We had been in France for a week, and I didn’t have any huge realizations about life, just a few very simple ones, a few smoothed shells plucked from the shore of the sea.
We climbed up to the town Saint Paul de Vence all of us in a minivan; the full-size van was too wide and too long to make it up the narrow, curvy roads of the town. By the time we reached the convent at the top, we had a full view of the Mediterranean. The following day, we piled into the bus again to make the drive to the sea where we stepped onto the rocky, shell-filled beach and sprinted straight to the water.
Throughout the trip, I had been collecting shells and stones: the first was a perfectly smooth, white shell that each of us picked during our first reflection to denote that we were pilgrims. On the beach, I collected odd-shaped rocks: some that looked like marble, some that had white and gray stripes and swirls, some that appeared to be little bits of red clay in my palm.
They were treasures, all of them. But, perhaps the most beautiful and robust treasure I collected was this tidbit from our reflection at St. Paul de Vence: God has seen fit to choose me.
God has seen fit to choose me.
Back in Fanjeaux, we had a group confession ceremony during which we wrote our sins on bits of paper and then burned them in the fire. We didn’t see each other’s papers, but I imagine that many mirrored the sentiments of mine: I don’t run to God nearly as much as I want to. And, yet, God has seen fit to choose me.
God has seen fit to choose me.
“I always pick the rose from your thorns,” Saint Catherine of Siena hears God say. Catherine was never schooled in scholastic theology; she learned to write at the ripe age of thirty. Although she isn’t a prolific scholar in the same way as Thomas Aquinas, she is still a Doctor of the Church, and an important one, at that. She is a Dominican saint, and she is widely revered for her writings and wisdom.
Catherine teaches us that the best way to talk about God is from our own theology. We were reminded of this as we inhaled the salt-breeze, as we basked in the Mediterranean sunshine and feasted our eyes on a sea of cerulean blue.
Thomas Aquinas and Dominic produced manifestos –both in writing and in leadership– from their formal studies. Catherine, alternatively, produces gems of wonder from her own experience, and they are just as godly. Indeed, we do connect with God by keeping our eyes open for treasures, picking them up, feeling their smoothness in our hands, marveling over them as the waves crash down before us.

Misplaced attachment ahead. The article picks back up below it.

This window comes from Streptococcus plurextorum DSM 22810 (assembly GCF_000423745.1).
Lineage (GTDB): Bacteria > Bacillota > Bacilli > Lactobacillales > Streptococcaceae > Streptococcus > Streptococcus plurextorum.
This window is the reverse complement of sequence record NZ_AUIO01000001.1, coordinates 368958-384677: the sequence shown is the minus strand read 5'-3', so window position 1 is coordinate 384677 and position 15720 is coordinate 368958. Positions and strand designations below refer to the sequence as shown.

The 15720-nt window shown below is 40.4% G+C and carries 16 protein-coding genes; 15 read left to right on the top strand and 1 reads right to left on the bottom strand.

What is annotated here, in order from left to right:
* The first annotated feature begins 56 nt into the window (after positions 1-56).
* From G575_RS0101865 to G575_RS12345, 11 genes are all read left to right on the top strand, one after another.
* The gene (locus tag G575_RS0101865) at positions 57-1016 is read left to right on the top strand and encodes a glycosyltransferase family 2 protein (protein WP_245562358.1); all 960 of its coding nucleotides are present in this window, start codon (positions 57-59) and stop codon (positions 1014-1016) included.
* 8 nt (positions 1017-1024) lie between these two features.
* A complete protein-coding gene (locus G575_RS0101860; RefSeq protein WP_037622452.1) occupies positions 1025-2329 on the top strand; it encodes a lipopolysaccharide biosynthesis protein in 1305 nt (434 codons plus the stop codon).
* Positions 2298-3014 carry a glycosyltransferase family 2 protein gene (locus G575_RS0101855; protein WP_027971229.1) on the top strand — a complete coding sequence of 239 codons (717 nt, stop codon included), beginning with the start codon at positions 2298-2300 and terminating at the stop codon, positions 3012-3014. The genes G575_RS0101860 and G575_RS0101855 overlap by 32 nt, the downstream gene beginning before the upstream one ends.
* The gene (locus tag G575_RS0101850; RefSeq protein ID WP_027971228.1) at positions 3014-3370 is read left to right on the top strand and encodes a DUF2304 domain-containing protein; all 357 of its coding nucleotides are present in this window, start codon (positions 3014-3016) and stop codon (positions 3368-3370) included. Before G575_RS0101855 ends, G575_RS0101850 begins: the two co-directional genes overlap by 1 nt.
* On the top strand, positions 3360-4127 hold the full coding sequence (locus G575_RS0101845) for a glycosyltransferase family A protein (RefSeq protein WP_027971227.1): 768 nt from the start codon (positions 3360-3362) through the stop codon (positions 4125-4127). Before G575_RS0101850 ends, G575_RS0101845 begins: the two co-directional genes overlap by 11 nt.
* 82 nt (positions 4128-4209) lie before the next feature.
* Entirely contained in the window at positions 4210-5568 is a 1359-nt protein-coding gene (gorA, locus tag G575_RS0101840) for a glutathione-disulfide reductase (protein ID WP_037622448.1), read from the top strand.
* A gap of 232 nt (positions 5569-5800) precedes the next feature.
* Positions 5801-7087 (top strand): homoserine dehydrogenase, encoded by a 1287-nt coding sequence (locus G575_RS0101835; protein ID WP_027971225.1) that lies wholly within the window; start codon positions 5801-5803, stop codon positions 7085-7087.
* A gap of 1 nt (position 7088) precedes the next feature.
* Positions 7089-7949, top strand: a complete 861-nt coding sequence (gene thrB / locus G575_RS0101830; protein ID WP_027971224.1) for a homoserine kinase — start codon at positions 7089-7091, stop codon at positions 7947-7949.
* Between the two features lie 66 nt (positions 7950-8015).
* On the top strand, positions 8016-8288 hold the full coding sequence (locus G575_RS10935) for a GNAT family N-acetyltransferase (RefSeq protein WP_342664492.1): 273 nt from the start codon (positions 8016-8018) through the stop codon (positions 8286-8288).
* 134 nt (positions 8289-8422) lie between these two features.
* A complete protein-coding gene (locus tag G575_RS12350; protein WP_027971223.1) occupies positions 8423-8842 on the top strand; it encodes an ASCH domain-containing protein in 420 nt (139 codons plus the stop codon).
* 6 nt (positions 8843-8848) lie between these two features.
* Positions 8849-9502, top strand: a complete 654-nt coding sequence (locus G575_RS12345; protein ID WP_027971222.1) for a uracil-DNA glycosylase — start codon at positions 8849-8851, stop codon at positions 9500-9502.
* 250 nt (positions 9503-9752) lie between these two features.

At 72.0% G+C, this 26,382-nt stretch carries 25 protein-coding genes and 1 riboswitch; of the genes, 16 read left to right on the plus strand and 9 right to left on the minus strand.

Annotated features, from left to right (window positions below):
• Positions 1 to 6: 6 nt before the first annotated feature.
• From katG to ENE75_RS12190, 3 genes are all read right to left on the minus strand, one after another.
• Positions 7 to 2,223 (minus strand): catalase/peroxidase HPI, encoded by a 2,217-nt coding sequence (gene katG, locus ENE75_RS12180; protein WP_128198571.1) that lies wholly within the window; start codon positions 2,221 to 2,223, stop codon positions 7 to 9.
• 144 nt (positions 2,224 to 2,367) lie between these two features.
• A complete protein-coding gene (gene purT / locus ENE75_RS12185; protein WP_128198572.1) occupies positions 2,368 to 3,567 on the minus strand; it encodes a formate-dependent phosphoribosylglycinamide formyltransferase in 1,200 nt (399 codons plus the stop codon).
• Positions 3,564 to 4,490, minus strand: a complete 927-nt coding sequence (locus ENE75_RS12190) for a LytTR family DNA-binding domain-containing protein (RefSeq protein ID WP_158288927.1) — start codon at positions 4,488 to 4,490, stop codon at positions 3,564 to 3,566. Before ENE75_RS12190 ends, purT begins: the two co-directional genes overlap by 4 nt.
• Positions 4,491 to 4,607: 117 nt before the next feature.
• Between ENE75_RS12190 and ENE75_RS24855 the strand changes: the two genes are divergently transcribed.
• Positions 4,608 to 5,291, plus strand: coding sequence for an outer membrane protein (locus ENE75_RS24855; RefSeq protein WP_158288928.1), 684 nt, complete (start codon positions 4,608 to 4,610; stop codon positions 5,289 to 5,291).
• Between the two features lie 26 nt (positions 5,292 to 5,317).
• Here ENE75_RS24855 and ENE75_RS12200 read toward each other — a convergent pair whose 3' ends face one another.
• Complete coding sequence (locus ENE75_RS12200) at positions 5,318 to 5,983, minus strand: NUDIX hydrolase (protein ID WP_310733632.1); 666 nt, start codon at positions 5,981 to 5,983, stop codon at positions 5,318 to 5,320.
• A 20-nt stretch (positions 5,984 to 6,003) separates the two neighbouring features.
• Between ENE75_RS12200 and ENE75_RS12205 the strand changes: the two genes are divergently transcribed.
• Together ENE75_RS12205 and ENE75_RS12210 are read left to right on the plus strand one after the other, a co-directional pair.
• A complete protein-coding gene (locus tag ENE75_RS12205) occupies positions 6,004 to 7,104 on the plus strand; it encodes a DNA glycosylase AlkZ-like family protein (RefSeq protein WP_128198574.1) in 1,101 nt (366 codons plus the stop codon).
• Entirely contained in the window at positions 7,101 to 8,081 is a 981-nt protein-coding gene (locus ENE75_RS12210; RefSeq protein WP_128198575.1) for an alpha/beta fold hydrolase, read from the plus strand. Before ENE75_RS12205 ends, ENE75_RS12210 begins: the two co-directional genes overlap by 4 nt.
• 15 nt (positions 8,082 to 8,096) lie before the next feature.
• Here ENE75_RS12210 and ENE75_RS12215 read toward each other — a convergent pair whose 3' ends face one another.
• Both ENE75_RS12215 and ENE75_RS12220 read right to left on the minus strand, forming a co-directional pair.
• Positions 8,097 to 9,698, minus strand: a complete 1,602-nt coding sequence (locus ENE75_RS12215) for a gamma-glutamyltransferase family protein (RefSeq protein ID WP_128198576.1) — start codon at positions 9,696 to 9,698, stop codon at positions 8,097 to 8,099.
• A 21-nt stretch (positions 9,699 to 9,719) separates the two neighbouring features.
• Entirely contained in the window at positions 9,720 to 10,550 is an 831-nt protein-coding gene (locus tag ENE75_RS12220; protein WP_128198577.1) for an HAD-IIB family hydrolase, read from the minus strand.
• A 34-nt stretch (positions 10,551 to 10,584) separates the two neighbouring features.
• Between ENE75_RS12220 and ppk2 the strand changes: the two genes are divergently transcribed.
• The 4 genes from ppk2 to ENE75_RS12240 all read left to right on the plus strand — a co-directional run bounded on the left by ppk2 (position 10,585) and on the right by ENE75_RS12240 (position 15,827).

Sister Jeanne Goyette, OP (Caldwell) meditated on this idea of being one with Earth.
“God uses wonder as a way for us to see his presence among us,” Sister said.
Sunny Saint Paul de Vence was the perfect place for wonder. The town felt airier and lighter than the stone and fields of Fanjeaux. Likewise was the transition from the intense studies of Thomas Aquinas, Lacordaire, and even Saint Dominic to the poetic reflections of Saint Catherine.
If Fanjeaux was the place to wander through sandy fields tracing footsteps of our predecessors, then Saint Paul de Vence was the perfect place to pluck rocks and stones from the shore and marvel at them in wonder.
It was the perfect place to reflect quietly, lightly on the way that God picks the rose from our thorns, plucking up the best parts from each of us. It was the perfect place to rest gently in knowing that, as Catherine writes, “God has seen fit to choose us for this work.”
For two weeks in June, a group of twenty-three people (about half sisters and half lay people) traced the footsteps that Saint Dominic laid in France over eight centuries ago. We learned about the life and ways of Saint Dominic so as to consider how we can live in a way that spreads his spirit today. This article is the seventh in the resulting series on Dominican faith. We will post these in the coming days as a countdown to Saint Dominic’s Feast Day, August 8th. For the entire series, click here.